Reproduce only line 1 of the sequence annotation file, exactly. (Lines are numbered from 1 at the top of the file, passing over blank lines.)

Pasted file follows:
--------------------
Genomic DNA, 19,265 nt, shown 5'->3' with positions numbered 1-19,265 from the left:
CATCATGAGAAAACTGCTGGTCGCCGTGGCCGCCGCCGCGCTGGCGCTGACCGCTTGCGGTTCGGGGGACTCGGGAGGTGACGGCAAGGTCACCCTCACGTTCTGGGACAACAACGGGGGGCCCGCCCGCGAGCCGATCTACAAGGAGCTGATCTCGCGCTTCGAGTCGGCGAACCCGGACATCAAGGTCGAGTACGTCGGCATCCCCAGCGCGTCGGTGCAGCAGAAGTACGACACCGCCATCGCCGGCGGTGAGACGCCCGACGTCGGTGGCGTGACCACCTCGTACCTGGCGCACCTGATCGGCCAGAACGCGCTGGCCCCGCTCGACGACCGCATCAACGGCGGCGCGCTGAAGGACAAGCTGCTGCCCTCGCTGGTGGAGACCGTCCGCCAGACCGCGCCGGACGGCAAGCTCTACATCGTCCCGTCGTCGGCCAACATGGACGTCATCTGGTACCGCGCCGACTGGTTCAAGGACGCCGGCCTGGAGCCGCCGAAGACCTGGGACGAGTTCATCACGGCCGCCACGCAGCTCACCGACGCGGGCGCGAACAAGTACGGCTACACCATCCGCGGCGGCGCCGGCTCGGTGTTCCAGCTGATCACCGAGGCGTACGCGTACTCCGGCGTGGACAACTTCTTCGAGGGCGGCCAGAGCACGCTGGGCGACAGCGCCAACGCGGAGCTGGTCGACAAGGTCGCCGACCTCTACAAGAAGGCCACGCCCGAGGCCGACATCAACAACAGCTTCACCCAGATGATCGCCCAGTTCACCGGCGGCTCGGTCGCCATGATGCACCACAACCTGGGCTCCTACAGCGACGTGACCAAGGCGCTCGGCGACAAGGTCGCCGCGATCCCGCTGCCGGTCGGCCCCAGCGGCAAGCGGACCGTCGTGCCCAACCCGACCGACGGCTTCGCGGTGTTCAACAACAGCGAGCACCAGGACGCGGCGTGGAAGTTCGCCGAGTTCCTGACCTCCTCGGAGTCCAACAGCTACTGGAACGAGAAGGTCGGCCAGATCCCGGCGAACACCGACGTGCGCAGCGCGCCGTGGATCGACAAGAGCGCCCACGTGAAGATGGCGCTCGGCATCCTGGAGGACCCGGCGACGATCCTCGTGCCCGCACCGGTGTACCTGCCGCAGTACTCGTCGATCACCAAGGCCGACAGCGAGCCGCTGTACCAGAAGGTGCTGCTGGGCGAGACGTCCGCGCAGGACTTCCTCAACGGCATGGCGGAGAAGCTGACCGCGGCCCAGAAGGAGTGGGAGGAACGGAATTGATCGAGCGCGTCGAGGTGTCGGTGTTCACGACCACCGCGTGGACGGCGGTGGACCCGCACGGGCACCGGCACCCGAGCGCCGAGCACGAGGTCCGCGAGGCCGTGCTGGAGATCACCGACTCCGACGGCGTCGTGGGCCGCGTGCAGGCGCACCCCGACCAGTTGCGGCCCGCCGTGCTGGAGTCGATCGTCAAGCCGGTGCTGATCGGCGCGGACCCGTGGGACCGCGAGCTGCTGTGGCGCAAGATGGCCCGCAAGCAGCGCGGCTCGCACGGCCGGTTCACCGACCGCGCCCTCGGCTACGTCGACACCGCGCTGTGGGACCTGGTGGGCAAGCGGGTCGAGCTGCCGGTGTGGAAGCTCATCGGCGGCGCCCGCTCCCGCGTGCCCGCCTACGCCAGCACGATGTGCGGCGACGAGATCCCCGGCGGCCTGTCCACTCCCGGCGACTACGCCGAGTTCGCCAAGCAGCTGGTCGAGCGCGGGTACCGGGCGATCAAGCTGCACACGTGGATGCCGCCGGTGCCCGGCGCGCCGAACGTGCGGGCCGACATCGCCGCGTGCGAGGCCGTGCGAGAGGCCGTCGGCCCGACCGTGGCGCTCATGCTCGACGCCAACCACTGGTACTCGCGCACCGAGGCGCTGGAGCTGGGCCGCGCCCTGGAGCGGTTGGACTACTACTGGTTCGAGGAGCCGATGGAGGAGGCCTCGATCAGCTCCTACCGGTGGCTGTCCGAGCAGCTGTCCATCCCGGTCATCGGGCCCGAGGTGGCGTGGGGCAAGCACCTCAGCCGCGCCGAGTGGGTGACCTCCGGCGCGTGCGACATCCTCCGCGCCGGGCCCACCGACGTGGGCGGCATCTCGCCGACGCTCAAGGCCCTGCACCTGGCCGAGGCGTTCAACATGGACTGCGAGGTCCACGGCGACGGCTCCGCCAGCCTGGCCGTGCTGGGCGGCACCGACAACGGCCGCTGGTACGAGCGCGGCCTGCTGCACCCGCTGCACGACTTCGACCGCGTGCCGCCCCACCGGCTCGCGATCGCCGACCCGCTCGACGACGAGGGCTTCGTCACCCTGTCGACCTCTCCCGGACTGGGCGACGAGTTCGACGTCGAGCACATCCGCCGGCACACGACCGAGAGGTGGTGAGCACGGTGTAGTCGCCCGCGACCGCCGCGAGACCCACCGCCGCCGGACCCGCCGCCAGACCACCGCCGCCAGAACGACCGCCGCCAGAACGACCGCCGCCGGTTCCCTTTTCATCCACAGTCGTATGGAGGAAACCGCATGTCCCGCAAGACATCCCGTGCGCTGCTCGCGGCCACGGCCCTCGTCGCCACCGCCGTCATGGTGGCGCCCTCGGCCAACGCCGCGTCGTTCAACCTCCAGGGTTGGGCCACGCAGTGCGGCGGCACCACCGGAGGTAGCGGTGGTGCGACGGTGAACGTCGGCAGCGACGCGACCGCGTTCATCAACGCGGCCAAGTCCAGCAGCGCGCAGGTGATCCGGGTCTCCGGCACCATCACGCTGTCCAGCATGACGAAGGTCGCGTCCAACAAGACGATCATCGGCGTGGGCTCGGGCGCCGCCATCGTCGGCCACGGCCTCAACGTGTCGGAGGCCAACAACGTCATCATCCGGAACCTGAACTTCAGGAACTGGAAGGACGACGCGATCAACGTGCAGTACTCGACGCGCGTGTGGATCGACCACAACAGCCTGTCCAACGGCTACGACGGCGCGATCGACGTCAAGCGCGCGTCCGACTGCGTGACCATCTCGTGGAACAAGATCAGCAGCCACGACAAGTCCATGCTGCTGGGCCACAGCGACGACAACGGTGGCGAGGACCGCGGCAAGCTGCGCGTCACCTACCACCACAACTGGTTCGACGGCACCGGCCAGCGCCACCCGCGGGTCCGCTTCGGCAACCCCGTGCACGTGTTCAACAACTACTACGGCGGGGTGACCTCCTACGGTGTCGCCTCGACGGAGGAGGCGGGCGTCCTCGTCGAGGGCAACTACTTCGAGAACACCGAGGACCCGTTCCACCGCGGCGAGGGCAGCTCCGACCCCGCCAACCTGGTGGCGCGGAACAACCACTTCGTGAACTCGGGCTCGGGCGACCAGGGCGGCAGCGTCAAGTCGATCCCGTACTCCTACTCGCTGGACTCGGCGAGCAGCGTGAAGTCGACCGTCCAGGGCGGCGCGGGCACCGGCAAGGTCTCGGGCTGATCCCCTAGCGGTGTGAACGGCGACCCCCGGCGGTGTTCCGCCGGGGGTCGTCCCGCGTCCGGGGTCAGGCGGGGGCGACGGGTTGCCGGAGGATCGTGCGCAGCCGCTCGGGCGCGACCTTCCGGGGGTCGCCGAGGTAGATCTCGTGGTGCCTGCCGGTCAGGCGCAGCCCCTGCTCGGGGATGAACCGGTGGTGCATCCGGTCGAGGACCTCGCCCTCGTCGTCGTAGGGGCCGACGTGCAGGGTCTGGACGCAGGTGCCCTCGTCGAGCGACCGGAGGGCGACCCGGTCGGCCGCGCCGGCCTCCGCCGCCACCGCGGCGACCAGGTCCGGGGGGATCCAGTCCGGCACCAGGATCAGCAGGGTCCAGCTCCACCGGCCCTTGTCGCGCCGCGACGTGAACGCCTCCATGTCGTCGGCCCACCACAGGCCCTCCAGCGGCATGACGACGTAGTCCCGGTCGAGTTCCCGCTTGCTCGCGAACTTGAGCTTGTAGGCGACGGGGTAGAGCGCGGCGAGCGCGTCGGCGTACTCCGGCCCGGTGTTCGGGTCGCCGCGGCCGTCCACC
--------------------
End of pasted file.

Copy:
Genomic DNA, 19,265 nt, shown 5'->3' with positions numbered 1-19,265 from the left: